I was taken to the hospital where I worked as a neurosurgeon. The doctors discovered I’d contracted a type of meningitis, and very soon the part of the brain that controls thought and emotion shut down as the bacteria ate away at my brain. Pictured: Dr Eben Alexander
Caroline Cook was 16 years old when she attempted suicide. Traumatised by her parents’ divorce and struggling to cope with her mother’s mental illness, she swallowed an overdose of sleeping pills.
After spending three days in hospital in a coma, she awoke to a shockingly vivid memory that has never faded.
Now aged 63, Caroline says: ‘I suddenly found myself standing in a beautiful, lush, green forest, looking out over pastures filled with flowers with snow-capped mountains in the distance, all beneath a brilliant blue sky.
‘The colours were vivid, yet everything was bathed in a white light, even the sky. I felt joyful and happy to be there.’
An old man appeared beside her, with white robes and a white beard. He, too, was bathed in white light.
‘You cannot stay here,’ he told Caroline. ‘It is not your time yet. Go back and finish living your life.’
Another woman, Alison Leigh Sugg, had an experience that was both similar and surprisingly different.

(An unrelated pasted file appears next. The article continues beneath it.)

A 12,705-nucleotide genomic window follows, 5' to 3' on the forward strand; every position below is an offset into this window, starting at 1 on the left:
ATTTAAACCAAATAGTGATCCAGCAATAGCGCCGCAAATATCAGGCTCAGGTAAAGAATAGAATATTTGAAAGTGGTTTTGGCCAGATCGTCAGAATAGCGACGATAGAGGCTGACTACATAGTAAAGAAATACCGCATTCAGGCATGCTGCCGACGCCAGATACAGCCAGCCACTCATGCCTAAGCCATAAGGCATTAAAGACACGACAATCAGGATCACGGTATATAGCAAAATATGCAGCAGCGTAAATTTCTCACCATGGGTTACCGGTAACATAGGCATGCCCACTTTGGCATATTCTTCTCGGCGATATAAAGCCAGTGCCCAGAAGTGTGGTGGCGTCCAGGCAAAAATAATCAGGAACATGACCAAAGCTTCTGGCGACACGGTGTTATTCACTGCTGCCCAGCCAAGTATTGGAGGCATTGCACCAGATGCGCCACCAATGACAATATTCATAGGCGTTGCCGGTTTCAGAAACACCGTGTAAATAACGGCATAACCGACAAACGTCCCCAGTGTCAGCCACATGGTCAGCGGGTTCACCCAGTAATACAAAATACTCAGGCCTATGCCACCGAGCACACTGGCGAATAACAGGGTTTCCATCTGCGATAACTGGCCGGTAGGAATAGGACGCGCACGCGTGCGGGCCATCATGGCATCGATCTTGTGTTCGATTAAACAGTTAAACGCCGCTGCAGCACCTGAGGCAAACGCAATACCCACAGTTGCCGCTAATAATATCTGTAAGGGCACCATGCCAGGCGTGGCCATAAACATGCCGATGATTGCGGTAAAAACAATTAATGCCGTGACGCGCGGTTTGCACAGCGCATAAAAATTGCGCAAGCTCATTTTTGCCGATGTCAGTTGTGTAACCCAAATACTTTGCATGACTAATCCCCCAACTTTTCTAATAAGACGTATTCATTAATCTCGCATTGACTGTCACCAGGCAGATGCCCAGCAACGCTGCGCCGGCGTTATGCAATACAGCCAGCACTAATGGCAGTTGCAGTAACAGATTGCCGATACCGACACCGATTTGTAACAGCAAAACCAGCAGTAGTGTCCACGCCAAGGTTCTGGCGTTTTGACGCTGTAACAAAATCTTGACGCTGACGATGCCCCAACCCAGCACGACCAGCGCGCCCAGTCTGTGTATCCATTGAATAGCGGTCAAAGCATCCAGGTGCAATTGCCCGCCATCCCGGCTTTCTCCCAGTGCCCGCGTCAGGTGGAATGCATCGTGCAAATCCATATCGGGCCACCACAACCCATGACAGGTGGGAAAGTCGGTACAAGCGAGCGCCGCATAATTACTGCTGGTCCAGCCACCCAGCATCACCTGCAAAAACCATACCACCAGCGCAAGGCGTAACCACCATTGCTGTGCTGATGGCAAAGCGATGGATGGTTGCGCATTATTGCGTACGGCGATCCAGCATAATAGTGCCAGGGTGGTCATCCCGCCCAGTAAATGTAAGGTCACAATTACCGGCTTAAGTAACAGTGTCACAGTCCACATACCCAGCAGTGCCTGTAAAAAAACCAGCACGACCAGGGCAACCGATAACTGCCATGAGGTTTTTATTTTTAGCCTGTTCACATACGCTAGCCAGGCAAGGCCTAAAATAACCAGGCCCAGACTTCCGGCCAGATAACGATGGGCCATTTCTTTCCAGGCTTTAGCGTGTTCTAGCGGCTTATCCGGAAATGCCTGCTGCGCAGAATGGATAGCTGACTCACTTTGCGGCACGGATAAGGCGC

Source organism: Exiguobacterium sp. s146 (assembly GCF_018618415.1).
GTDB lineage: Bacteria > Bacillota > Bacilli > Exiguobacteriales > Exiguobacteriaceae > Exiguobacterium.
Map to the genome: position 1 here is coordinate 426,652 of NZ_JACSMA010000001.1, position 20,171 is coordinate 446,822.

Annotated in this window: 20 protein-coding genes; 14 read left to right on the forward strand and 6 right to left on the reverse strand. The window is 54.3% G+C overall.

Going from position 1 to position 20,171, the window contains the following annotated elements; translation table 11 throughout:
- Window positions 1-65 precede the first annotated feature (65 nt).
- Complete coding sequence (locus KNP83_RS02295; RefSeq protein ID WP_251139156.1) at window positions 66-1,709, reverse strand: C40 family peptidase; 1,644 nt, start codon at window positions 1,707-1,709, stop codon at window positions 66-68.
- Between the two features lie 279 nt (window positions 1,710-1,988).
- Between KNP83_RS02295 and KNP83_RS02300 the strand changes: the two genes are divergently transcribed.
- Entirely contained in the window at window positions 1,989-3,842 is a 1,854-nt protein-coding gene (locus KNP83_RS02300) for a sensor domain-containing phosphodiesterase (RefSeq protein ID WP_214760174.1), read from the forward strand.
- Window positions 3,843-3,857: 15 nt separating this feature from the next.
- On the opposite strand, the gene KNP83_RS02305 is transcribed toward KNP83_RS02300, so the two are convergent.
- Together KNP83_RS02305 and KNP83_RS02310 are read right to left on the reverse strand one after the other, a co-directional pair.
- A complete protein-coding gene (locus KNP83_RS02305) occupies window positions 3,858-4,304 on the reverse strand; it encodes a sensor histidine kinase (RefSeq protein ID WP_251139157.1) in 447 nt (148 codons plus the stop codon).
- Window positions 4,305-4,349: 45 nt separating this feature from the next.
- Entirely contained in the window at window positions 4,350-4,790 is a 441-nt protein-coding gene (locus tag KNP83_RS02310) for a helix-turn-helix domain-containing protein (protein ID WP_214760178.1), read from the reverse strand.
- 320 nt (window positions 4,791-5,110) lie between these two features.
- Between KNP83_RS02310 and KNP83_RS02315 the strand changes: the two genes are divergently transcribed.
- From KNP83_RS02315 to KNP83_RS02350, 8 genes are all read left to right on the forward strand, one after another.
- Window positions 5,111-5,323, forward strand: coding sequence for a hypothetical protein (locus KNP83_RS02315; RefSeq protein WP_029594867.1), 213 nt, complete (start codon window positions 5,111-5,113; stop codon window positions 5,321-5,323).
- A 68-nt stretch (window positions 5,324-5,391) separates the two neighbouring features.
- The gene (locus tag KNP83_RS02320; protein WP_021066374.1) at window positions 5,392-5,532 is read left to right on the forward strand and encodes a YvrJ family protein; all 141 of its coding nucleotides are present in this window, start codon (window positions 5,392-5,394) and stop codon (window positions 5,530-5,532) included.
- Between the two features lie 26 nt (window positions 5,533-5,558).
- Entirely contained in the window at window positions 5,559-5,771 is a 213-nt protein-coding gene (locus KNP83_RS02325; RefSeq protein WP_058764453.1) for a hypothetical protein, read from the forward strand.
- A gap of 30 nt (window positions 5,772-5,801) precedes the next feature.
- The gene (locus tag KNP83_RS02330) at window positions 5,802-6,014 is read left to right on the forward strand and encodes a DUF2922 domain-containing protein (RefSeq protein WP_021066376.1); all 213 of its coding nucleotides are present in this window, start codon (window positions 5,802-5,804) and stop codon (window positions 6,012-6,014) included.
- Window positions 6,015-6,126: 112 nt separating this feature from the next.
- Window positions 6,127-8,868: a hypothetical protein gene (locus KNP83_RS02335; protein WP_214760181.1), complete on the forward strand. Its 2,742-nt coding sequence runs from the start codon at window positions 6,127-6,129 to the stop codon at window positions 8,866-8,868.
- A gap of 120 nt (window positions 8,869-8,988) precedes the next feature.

During a difficult labour with her second baby, in 1999, she suffered a severe haemorrhage. Bleeding profusely, she lost consciousness. Her heart rate slowed and then flatlined.
The emergency doctor in charge was Dr Margaret Christensen. Alison lay dying on the operating table, but she could not be operated on until enough blood had been pumped back into her veins to let the heart start beating again. Unable to begin surgery, Dr Christensen decided to lead the medical team in a short prayer instead.
‘Please guide us to heal Alison’s body,’ she prayed. ‘Please guide her spirit back into her body.’
Caroline, who had a near-death experience, says: ‘I suddenly found myself standing in a beautiful, lush, green forest, looking out over pastures filled with flowers with snow-capped mountains in the distance, all beneath a brilliant blue sky’